Cosmos ADC Mains Noise

The levels discussed here are probably irrelevant to any practical application.

This is a silly topic, but there’s a slight chance it might help someone troubleshoot something, someday.

Here is an FFT of an A-grade E1DA Cosmos ADC with nothing plugged in. The settings are unreasonable; 160 averages of 4M Length: about 2 hours of data collection. This was taken with input set to 1.7V, mono mode (summing both channels).

Almost perfect white noise spectrum, with only a bit of low frequency rise. The chart starts at 2Hz so performance is better than it looks at first glance. With these settings the white noise is -187dBFS at 1kHz.

The mains noise is a barely visible -184dBFS blip at 60Hz; not remotely measurable in any reasonable test suite. This is plugged into the front USB port on a desktop PC, and with the input impedance set to 640Ω.

Mains noise increases slightly to -182dBFS when the input is set to 10V (3.84kΩ input impedance).

“Shorting” the input makes the mains noise disappear but otherwise has no significant effect on the noise level. This was taken using a 10.4Ω balanced dummy load to ground, on the 10V input setting. If I had to guess, it looks like the mains noise is dominated by bias/leakage current over the input resistor. Levels this low indicates that the OPA2156’s more robust input specs (aside from noise) compared to the OPA1612 wouldn’t have any practical advantage as the input in this scenario.

Miscellaneous external tests (not relevant to Cosmos ADC performance)

Now with a 30cm XLR Y-splitter cable plugged in. This type of cable is normally required to take measurements in summing mode. The cable itself was left dangling in midair to prevent it from touching anything. A much lower FFT length and averaging was used for this test, so the broadband noise level is not comparable to the tests above. Mains noise has jumped to -161dBFS. This goes away when the input pins are shorted (and as a result is likely not present in actual measurements).

This may look significant compared to the charts above, but this level of mains noise probably isn’t relevant. It is much more pronounced than before, but has practically no effect on the overall noise (still orders of magnitude below the RMS white noise level, which has remained unchanged). APx555 charts typically set the Y-minimum at -160dBr, so this level of noise wouldn’t even be visible on those graphs.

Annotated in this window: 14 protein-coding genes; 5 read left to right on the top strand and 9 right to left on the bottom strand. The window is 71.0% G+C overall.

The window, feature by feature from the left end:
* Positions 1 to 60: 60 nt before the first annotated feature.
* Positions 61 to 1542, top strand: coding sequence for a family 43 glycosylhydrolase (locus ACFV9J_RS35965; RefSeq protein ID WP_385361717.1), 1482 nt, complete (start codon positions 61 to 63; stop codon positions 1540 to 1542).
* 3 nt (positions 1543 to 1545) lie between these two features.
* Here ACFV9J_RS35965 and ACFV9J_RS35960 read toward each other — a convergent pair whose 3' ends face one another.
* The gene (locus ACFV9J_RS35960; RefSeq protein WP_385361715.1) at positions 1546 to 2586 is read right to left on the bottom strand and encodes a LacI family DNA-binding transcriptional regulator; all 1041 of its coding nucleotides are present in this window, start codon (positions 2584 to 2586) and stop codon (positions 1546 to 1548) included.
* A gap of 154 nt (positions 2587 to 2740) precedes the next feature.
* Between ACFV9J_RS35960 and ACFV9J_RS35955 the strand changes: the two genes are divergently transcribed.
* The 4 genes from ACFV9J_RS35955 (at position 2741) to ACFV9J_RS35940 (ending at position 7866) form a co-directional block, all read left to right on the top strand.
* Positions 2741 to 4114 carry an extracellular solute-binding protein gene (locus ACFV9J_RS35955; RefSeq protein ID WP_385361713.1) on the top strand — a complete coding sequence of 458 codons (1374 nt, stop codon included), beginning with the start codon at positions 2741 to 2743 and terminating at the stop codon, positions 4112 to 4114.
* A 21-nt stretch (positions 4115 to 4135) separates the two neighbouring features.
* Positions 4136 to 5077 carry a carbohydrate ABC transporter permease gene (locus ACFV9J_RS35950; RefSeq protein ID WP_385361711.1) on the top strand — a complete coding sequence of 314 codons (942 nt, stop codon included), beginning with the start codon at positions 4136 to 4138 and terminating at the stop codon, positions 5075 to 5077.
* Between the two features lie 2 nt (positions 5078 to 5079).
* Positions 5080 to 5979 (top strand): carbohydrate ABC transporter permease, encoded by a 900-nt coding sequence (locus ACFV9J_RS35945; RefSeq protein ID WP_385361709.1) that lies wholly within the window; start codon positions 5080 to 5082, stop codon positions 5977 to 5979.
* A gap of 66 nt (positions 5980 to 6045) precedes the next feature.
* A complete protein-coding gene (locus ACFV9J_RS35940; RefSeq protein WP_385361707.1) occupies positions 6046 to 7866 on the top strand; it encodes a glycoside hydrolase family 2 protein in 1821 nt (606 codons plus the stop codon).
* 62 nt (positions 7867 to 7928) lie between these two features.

This measurement is with a unibody metal XLR to 1/4″ TS adapter plugged in. This adapter shorts XLR pins 1 and 3 to the connector shell. Despite being much smaller than the Y-splitter cable, it has significantly higher mains noise, enough to reduce the overall noise performance by 1.5dB.

It also introduces a new spray of spuriae previously unseen on any graphs, which all appear to be odd-order harmonics of the mains fundamental.

Connecting a function generator, 1Vpp 1kHz, across XLR pin 1 and the connector shell, produces the above. Note that the FFT length and averaging are different, so the broadband noise levels are not comparable to the other tests. I didn’t verify whether the function generator actually output 1Vpp (doubtful since the load impedance was almost zero). Measuring pin 1 and the connector shell directly at the ADC (nothing plugged in) show that they are shorted together (or at the very least have a low resistance between them); likely they are both attached to ground. In other words, injecting a signal between the two ground inputs, presumably between the chassis and signal grounds, produces something measurable; the two grounds are not connected at the input.

Shorting the two grounds together doesn’t seem to measure any different from an open circuit (not pictured). Perhaps this changes when connected to an actual input with actual current (not tested).


A-weighted noise is -128.6dBFS, matching the specs for an A-grade unit. I get the same value with the input set to 10V or 1.7V. At the 1.7V setting this corresponds to noise below 1µVrms. The noise floor being below -126dBFS at all input levels rivals the APx555. Unlike the APx555, the Cosmos cannot autorange, so for measurements like sweeps the APx555 still has superior performance.

The APx555 also has a more robust frontend, and the Cosmos ADC’s low input impedance is another limiting factor. On modern DACs using OPA1612 filters/output stages this shouldn’t be as much of an issue though, as those parts can comfortably power 600Ω loads with minimal distortion.

-186dB is below 1nV; the flat noise spectrum of the Cosmos ADC means that picovolt level signals can potentially be measured at any audio frequency with sufficient FFT lengths, provided they are narrow enough bandwidth (4M FFT length means ~0.01Hz bins).

Each of these tests took hours to run, and saw no noticeable degradation in noise performance over time. I would imagine that distortion performance would improve as the ADC temperature approached steady state, but have no way of confirming that without a higher quality sine source.